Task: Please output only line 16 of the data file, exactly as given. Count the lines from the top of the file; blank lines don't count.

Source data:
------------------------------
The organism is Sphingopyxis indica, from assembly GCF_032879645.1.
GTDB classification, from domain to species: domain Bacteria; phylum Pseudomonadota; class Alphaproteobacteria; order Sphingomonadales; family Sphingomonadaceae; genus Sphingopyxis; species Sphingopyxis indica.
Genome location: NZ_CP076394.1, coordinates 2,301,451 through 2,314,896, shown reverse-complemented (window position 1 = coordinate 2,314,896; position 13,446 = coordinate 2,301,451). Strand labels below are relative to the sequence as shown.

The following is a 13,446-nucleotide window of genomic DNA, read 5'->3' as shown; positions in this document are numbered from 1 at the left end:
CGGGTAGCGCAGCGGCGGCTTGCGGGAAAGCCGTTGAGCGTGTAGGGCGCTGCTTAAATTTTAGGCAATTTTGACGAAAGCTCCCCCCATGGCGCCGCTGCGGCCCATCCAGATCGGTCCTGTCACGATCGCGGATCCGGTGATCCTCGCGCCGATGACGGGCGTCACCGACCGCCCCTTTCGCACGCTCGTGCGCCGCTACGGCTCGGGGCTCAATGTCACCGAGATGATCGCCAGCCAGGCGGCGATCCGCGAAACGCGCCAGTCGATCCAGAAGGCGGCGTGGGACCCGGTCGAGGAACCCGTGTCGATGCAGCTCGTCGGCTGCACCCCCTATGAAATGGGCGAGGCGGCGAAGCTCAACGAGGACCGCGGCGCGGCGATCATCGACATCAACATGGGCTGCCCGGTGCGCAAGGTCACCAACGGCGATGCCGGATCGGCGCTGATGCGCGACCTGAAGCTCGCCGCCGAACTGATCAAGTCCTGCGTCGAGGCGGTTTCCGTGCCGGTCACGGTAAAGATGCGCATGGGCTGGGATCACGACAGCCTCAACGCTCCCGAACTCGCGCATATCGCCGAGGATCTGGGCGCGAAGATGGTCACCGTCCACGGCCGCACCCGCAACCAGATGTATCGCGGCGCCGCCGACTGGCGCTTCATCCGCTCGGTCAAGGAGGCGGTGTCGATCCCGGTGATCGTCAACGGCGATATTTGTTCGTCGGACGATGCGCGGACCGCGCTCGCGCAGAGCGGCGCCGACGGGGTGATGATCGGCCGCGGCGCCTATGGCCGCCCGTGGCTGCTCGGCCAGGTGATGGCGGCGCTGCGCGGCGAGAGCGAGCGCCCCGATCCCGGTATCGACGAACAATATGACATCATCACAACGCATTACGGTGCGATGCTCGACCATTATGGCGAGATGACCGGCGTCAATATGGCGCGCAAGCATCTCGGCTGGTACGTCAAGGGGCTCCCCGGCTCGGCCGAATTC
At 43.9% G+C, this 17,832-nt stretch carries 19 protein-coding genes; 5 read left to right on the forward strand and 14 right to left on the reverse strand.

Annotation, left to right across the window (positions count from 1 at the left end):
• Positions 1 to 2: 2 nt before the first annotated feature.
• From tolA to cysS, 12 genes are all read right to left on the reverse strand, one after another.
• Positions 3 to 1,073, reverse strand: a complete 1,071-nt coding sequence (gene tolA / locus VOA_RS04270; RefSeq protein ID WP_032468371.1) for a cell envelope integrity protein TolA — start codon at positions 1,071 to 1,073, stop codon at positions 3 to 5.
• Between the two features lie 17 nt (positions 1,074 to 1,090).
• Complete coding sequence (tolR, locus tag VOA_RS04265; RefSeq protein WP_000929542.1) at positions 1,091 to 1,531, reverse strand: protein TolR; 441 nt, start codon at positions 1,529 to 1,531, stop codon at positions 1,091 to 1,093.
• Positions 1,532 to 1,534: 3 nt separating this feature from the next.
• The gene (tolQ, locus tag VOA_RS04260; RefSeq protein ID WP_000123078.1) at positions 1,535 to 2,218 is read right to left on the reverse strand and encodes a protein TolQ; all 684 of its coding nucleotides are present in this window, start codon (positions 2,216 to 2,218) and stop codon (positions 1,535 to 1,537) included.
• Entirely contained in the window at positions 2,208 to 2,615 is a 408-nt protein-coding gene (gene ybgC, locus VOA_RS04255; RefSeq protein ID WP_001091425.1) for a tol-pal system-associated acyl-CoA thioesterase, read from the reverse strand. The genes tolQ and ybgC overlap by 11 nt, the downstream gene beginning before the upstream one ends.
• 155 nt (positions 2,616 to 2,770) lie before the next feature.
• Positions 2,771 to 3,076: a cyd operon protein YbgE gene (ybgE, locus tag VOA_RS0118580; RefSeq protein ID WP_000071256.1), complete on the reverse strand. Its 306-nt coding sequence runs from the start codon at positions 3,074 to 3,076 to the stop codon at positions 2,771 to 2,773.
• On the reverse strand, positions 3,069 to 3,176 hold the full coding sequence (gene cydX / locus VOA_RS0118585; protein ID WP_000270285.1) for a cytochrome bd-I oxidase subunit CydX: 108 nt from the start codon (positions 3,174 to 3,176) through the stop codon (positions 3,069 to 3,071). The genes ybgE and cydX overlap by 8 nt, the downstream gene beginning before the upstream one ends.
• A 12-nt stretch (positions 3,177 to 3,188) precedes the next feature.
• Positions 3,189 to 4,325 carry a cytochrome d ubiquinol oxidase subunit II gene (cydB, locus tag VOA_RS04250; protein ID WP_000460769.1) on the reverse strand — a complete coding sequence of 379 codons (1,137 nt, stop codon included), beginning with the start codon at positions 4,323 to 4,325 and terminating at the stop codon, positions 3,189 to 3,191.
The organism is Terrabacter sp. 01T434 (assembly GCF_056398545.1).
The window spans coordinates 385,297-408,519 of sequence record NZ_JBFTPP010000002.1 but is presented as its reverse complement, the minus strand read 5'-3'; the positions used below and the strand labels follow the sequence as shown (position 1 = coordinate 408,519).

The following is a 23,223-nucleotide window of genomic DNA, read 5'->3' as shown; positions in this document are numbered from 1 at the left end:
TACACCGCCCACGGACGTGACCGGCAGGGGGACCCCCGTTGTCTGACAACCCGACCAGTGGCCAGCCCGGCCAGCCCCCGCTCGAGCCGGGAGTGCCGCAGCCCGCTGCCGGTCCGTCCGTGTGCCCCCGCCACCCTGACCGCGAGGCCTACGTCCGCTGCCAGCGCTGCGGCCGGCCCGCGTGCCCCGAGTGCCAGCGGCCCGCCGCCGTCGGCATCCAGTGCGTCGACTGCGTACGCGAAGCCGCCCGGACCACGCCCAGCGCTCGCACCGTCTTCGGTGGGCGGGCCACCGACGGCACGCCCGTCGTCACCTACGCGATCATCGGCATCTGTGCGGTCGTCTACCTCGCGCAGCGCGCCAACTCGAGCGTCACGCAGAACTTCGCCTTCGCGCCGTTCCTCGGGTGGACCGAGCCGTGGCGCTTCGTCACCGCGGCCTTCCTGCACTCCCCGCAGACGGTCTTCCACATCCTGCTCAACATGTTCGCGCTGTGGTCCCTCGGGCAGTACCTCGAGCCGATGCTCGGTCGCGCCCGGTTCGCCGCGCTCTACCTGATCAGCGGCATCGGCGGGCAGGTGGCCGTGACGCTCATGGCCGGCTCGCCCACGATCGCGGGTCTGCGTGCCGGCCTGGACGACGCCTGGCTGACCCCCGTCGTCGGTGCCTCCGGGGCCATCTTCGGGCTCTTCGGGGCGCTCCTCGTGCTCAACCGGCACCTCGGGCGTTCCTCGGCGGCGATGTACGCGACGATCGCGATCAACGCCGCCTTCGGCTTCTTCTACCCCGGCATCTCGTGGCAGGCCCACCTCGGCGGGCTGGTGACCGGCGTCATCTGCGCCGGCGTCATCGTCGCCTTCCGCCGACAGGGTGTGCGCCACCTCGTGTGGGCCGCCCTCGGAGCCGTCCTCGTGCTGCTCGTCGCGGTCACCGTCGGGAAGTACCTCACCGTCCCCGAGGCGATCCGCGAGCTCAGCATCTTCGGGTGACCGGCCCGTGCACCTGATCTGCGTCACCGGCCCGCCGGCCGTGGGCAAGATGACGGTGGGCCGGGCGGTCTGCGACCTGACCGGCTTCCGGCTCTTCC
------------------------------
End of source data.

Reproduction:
• 155 nt (positions 2,616 to 2,770) lie before the next feature.